Fraunhofer ILT-led group wins award for ultrashort laser pulses

A group of German researchers led by the Fraunhofer Institute for Laser Technology (ILT) have received the 2012 Stifterverband's Science Award for their development of an ultrashort-pulse laser platform that can scale up to several hundred watts.

May 9th, 2012

Aachen, Germany -- A group of German researchers led by the Fraunhofer Institute for Laser Technology (ILT) have received the 2012 Stifterverband's Science Award for their development of a laser platform to scale up the output of ultrashort laser pulses, up to several hundred watts.

Ultrashort laser pulses have gained favor for extremely precise and gentle processing of highly sensitive materials; reducing the pulse duration enables both more precision and reduces heat in the material being processed. As an example, in laser-processing glass, ultrashort pulse lasers can be used to cut narrow speaker ports for smartphone displays.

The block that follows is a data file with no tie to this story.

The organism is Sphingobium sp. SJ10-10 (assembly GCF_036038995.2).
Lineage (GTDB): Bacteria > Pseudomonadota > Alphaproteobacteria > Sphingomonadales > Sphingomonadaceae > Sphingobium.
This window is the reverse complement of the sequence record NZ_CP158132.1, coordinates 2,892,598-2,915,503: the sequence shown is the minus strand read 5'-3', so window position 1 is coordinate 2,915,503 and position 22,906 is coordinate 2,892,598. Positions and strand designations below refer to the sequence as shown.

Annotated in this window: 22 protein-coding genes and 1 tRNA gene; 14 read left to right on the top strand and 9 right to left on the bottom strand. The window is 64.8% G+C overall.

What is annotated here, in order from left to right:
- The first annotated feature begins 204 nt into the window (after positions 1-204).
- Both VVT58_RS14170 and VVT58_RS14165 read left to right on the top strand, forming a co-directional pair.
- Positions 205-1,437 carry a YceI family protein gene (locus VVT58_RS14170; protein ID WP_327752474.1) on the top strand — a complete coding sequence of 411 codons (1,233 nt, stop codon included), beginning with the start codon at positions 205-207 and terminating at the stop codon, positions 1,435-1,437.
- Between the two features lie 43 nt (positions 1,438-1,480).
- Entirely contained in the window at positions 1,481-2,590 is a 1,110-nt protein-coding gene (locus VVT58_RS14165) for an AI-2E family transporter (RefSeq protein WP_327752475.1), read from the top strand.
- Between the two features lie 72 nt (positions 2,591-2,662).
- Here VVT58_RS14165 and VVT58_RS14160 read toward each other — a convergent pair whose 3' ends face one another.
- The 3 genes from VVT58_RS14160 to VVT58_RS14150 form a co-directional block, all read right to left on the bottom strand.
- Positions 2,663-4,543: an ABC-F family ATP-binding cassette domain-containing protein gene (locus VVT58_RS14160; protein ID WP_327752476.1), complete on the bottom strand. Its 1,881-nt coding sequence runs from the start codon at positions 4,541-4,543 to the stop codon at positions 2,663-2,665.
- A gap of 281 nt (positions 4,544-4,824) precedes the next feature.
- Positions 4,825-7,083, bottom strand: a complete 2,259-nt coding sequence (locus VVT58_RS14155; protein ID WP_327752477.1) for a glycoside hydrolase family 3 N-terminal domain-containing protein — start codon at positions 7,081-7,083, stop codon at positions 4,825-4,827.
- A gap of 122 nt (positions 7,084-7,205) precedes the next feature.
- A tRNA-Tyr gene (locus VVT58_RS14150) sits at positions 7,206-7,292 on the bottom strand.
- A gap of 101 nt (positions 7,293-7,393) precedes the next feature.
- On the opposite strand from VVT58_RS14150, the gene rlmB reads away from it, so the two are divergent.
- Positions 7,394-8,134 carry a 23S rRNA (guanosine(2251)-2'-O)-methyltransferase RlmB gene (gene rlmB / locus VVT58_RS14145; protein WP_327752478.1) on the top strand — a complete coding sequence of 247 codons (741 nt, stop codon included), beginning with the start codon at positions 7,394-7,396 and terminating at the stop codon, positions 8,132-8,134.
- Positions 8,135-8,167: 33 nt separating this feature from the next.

With the goal to improve the power output of ultrashort-pulse lasers, a collection of partners from science and industry -- Fraunhofer ILT, RWTH Aachen University, the Max Planck Institute for Quantum Optics MPQ, Jenoptik, EdgeWave, and Amphos (the last two being ILT spin-offs) -- developed a new laser platform, with EdgeWave's INNOSLAB technology at its core. Four mirrors surround a slab of laser crystal plate; a pump jet enters from two opposite sides and the ultrashort laser pulses are repeatedly deflected to keep them passing along the slab to build up power. The group says they can increase mean laser output of ultrashort pulse beam sources up to several hundred watts; higher power translates to higher production volumes.

Two joint projects from 2008-2011 centered on developing this new beam source: the PIKOFLAT project, supported by the Federal Ministry for Education and Research BMBF, to structure pressure tools and embossing dies and reduce processing times; a result of this project has been producing embossing rollers for creating fine artificial leather surfaces in automobiles. The KORONA project with Fraunhofer, Max Planck, and RWTH Aachen aimed to develop a compact beam source with extremely short-wavelength light.

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